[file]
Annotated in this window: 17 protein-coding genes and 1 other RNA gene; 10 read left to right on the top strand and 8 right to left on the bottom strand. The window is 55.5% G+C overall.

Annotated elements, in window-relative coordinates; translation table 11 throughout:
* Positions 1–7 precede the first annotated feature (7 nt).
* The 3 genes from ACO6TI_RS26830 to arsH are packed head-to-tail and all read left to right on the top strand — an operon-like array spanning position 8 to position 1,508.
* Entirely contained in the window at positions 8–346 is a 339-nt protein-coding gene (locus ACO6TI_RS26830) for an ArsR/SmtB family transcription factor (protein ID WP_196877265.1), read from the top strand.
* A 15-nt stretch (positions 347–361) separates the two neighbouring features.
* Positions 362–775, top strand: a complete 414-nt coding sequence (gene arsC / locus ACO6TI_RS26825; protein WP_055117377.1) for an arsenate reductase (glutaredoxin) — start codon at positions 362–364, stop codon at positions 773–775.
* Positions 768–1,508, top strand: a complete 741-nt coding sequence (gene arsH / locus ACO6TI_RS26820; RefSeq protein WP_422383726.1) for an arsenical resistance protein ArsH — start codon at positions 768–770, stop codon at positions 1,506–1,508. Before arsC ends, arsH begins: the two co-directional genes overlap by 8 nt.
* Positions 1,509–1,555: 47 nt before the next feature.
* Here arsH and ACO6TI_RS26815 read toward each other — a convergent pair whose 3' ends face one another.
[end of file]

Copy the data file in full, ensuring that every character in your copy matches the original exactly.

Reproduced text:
Annotated in this window: 17 protein-coding genes and 1 other RNA gene; 10 read left to right on the top strand and 8 right to left on the bottom strand. The window is 55.5% G+C overall.

Annotated elements, in window-relative coordinates; translation table 11 throughout:
* Positions 1–7 precede the first annotated feature (7 nt).
* The 3 genes from ACO6TI_RS26830 to arsH are packed head-to-tail and all read left to right on the top strand — an operon-like array spanning position 8 to position 1,508.
* Entirely contained in the window at positions 8–346 is a 339-nt protein-coding gene (locus ACO6TI_RS26830) for an ArsR/SmtB family transcription factor (protein ID WP_196877265.1), read from the top strand.
* A 15-nt stretch (positions 347–361) separates the two neighbouring features.
* Positions 362–775, top strand: a complete 414-nt coding sequence (gene arsC / locus ACO6TI_RS26825; protein WP_055117377.1) for an arsenate reductase (glutaredoxin) — start codon at positions 362–364, stop codon at positions 773–775.
* Positions 768–1,508, top strand: a complete 741-nt coding sequence (gene arsH / locus ACO6TI_RS26820; RefSeq protein WP_422383726.1) for an arsenical resistance protein ArsH — start codon at positions 768–770, stop codon at positions 1,506–1,508. Before arsC ends, arsH begins: the two co-directional genes overlap by 8 nt.
* Positions 1,509–1,555: 47 nt before the next feature.
* Here arsH and ACO6TI_RS26815 read toward each other — a convergent pair whose 3' ends face one another.